The family of a 27-year-old woman who died from cancer say she was ‘neglected’ by healthcare services that ‘didn’t take her seriously’.
Latifah King, from Syston died on February 10, seven days after being diagnosed with epithelioid sarcoma, a rare, soft-tissue cancer.
But in the months leading up to her diagnosis, Latifah’s family say not enough was done to help her.
Latifah was suffering from severe pain in her leg in October last year. She was told she had sciatica and that a lump she felt under the skin was due to a knock or fall.
She was prescribed codeine to manage her pain but her mum, Lizzie Molyneaux said she “knew something wasn’t right”.
She said Latifah continued to call the doctors and A&E throughout November and December as the pain continued.
Lizzie told LeicestershireLive: “I knew it was something really bad when she didn’t come for Christmas – she would never have missed that.”
Latifah was called into hospital for a scan following numerous calls to A&E.
“She rang me and said a Macmillan nurse called her to have another scan but she was too poorly to get to the hospital,” Lizzie said.
Before Latifah went into hospital, Lizzie went to visit her daughter at home, where she saw just how unwell Latifah was.
“She’d lost nearly four stone, she didn’t look well at all.
“I just looked at her and I knew – I knew it was bad, but I couldn’t say anything,” she said.
Latifah was taken to hospital where biopsies were carried out in her hip and neck.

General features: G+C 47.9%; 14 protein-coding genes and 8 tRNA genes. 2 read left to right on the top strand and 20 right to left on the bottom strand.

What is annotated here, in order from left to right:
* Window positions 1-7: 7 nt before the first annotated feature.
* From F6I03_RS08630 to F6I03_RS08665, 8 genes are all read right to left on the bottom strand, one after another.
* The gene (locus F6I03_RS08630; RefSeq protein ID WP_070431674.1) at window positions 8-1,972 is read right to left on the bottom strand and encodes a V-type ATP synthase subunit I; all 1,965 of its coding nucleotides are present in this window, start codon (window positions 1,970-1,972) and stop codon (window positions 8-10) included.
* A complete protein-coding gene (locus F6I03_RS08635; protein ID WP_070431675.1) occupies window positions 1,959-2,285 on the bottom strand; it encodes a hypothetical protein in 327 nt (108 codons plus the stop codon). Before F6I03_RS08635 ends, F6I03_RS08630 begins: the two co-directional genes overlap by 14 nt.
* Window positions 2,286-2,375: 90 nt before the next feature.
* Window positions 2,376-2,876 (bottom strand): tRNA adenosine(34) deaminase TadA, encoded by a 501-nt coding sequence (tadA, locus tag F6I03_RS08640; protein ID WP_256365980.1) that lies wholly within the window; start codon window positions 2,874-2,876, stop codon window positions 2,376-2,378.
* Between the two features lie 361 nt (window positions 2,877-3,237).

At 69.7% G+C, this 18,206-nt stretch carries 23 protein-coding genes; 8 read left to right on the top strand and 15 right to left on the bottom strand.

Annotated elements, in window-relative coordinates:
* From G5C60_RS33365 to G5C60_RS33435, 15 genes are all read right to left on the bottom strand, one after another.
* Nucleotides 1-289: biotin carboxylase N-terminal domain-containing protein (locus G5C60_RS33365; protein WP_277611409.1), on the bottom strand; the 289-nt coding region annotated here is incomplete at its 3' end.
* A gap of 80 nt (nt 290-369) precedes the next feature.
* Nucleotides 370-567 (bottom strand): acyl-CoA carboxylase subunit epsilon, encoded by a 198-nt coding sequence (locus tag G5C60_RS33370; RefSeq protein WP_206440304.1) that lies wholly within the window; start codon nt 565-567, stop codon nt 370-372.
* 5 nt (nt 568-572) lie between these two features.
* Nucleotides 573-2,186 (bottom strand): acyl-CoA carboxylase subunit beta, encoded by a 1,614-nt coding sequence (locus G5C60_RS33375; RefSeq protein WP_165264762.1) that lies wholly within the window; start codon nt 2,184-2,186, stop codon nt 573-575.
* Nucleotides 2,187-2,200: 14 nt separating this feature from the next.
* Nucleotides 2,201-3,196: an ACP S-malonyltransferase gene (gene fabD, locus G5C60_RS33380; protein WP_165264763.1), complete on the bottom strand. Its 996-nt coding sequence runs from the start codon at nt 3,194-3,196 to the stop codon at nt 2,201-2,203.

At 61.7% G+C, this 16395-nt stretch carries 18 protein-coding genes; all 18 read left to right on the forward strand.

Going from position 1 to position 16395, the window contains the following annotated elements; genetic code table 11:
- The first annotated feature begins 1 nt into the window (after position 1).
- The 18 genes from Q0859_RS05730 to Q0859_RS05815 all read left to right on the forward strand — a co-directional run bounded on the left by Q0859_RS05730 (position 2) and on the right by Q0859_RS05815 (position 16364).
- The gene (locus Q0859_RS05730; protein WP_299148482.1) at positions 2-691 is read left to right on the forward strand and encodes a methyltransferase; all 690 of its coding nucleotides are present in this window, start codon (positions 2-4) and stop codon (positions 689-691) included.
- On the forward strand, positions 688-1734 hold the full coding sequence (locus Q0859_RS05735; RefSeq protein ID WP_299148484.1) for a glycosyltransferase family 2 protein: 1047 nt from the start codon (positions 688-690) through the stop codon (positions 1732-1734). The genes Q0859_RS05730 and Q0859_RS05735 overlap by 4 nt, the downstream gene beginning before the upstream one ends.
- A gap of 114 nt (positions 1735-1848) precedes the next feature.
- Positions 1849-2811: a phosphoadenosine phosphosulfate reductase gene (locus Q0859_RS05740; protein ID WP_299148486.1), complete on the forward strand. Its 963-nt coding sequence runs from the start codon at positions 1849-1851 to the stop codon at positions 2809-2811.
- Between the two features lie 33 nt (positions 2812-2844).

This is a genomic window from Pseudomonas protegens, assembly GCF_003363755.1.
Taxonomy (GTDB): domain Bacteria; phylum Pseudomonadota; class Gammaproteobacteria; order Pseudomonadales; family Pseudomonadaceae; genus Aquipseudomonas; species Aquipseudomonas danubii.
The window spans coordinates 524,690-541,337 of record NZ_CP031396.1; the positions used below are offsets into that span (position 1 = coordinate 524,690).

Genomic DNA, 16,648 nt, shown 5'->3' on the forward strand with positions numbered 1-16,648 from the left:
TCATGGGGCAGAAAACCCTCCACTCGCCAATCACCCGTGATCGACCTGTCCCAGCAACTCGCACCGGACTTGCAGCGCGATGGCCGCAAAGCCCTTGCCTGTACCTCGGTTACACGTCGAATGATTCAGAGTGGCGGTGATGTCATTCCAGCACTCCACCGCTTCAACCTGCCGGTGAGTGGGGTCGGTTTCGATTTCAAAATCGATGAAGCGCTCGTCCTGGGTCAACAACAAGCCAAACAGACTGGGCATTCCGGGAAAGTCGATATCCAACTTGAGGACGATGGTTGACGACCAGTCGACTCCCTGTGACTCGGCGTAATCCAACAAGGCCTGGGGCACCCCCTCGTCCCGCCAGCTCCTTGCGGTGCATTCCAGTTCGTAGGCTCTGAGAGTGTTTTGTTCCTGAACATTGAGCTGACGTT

At the beginning of February, the results revealed she had stage four, epithelioid sarcoma which was too advanced to be treated.
“The doctors had been pushing her aside saying it was sciatica,” Lizzie said.
“But then they rang me to tell me to say it was stage four cancer and it was very aggressive and all of a sudden she had between a few months or a year to live.
“She was neglected because she’s young and they probably thought it was nothing and she’d be fine.”
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Latifah’s condition declined quickly and her mum decided to take her home from the hospital so she could spend her last days by her side.
She passed away at home on February, 10.
“Latifah would do anything for anyone. She would look after everyone,” Lizzie added.
“Everyone loved her – her nieces and nephews loved their auntie.”
Now the family want answers as to why Latifah’s diagnosis was so late and “an acknowledgement that [doctors] were wrong in how they handled things.”
“I know Covid-19 is a problem right now but there should still be something in place for people who need treatment and need help.
“If I can save another family from going through this, that’s all I want,” Lizzie said.
A spokesperson for Leicester’s Hospitals said: “We offer our deepest condolences to Latifah’s family. We encourage them to contact us and the other NHS organisations involved directly to enable the concerns they raise to be investigated.”